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08. The ABCs of how to sell WealthTech

08. The ABCs of how to sell WealthTech

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Key takeaways

  • Don’t take rejection personally
  • A lot of time and effort needs to be put into sales
  • Patience is key when negotiating deals with large financial institutions

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This week, Dani and Ned chat about the different methods and mindsets that are key to selling wealthtech.

Across the wide range of sales jobs that Ned has done, he finds that doing sales for Bambu has been the most enjoyable. What sets Bambu apart from his previous jobs is the agency he has, being able to change and improve the products he is selling. Thus, there is a sense of fulfilment and drive from not only being able to sell a product, but also improving it.  

Diving into the discussion on sales, Ned raises two main ways to sell wealthtech. First, spend time building up your technology and proceed to sell it. This method is time-consuming and highly dependent on getting things right the very first time. It is certainly possible and has been done before, but Ned recommends another technique. Instead of investing time and money building tech, build nothing and sell. Rather than presenting a product to clients, present an inspiring idea that can be fulfilled with sponsorship from the client. This is the approach Bambu worked towards at the start of our business. For this to be successful, time and commitment spent on selling your brand is critical.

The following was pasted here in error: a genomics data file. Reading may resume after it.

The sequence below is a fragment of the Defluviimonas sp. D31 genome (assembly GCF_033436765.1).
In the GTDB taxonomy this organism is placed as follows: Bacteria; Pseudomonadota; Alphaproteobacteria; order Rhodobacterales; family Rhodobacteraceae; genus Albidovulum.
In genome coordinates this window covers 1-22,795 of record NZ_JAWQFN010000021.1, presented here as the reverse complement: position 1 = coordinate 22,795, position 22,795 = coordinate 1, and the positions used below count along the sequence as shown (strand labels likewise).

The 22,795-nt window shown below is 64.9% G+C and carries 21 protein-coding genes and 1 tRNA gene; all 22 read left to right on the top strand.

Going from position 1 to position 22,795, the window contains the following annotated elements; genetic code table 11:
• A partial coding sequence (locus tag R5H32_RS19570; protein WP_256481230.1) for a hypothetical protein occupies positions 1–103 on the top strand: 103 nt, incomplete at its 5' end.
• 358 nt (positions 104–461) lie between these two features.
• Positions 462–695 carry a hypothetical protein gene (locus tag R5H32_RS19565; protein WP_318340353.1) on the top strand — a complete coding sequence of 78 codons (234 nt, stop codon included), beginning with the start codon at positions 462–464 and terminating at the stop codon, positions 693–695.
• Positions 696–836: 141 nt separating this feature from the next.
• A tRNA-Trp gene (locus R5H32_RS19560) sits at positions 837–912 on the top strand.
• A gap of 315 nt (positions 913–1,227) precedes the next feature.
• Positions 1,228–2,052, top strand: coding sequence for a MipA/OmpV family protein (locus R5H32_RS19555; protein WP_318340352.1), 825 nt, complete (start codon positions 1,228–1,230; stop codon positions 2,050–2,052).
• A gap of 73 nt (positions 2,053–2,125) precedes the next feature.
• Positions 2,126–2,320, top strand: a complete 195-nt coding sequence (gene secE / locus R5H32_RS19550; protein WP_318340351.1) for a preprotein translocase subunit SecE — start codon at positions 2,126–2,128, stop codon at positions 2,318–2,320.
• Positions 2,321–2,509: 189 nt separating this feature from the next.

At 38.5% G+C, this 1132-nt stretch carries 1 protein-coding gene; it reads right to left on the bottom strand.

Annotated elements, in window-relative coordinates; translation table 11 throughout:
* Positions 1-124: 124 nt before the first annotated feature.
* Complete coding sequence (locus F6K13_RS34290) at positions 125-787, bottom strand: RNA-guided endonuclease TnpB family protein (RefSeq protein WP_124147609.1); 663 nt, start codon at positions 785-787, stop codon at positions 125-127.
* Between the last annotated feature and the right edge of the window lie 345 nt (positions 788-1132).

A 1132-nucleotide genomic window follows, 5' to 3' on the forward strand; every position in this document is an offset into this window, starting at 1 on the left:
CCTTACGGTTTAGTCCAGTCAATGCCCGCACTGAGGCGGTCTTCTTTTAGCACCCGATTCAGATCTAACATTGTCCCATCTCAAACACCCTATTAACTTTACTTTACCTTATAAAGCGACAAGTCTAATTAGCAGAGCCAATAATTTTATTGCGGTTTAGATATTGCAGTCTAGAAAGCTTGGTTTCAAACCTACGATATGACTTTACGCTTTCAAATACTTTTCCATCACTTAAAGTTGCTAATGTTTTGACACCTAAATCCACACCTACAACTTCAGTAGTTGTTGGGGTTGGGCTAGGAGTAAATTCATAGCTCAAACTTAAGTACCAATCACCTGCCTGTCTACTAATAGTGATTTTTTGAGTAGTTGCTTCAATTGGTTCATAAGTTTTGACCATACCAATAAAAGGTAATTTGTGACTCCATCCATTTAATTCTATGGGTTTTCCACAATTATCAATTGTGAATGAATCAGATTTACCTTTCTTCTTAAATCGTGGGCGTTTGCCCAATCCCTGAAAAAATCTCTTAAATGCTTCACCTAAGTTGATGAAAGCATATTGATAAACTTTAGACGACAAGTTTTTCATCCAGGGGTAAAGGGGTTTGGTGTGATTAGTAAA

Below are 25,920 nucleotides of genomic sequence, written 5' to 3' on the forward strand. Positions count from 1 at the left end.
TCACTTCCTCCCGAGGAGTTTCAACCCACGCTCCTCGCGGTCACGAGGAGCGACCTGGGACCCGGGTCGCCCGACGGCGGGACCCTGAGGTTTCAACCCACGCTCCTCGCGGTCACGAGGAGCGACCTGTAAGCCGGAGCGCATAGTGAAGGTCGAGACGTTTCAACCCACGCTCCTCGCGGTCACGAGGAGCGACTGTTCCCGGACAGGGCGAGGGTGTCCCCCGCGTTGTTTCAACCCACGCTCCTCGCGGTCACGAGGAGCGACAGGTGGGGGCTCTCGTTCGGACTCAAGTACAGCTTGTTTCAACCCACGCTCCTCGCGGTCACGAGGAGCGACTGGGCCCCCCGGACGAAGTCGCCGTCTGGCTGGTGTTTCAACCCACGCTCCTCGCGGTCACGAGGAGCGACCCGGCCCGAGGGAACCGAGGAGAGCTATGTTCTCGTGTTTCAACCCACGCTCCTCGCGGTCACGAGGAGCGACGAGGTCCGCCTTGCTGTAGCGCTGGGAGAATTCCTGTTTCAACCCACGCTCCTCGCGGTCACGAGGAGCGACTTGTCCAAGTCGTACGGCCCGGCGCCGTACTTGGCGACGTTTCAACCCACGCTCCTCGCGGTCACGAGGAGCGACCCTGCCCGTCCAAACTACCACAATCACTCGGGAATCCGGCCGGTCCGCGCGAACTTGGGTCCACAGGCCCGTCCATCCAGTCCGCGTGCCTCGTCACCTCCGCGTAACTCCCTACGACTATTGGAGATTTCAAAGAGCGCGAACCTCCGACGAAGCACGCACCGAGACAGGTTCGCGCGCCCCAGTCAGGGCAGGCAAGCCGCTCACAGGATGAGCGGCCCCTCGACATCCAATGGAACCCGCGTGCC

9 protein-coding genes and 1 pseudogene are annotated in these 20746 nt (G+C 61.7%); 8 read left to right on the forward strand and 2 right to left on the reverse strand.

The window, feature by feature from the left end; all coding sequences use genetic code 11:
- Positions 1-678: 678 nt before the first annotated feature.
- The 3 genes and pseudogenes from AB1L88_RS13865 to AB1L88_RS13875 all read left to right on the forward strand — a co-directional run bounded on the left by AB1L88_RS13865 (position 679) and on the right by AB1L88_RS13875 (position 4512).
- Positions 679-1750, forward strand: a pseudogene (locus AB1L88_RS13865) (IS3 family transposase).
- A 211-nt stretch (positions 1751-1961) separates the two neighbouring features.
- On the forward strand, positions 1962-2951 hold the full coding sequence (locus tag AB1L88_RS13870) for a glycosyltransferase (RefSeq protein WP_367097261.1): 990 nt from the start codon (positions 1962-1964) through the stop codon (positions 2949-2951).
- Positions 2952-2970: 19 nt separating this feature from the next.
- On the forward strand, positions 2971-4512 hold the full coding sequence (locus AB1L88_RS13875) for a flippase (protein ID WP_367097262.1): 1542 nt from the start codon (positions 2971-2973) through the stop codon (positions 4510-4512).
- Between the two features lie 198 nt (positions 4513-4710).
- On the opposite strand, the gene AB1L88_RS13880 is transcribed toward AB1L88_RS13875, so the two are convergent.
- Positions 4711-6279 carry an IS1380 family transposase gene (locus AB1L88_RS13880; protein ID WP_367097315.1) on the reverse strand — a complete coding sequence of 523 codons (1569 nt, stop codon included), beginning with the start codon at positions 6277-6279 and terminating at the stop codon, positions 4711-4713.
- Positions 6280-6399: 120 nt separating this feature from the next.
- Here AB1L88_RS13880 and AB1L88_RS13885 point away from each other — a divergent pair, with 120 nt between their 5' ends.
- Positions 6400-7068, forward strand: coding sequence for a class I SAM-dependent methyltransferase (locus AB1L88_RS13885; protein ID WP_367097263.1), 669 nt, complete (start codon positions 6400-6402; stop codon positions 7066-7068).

Ned believes that to be in sales; one needs to have relentless positivity and belief. While cold calling might be dead, the mindset of going out there and talking to as many people as possible needs to be alive. For Bambu, getting our brand known in the market was essential, driving us to participate in every competition and attend every conference. On the digital side, creating a series of company podcasts, writing blog articles, and attending webinars was just as important for us. By working hard to grow Bambu’s name, we successfully expanded our presence and attracted many clients. The assumption of having many failed attempts does not equate to a failed product or service. Patience is key as the right person is out there, you just have not found them yet; something Ned truly believes in. One piece of advice is to keep pressing on. Rejections will happen, but do not take them personally. Often, you might just be at the wrong place at the wrong time.

Lastly, the angle of your messages for your brand and products are vital in marketing. One of our mistakes was emphasising that we had the best technology and design, and we highlighted our tools. Ned explains why this is a mistake through an analogy of a gardener.A gardener who is hired to tidy a garden does not emphasise on his shovel, rake, or machine. He sells the idea of the final outcome which is a beautiful garden. Based on this analogy, we can learn that financial institutions pay more attention to the final outcome rather than the tools you have. Their main interest is creating the best digital wealth experience for their customers. In that case, what you should be selling is not your tools, but the ability to make their clients happy and improve the experience of your clients. 

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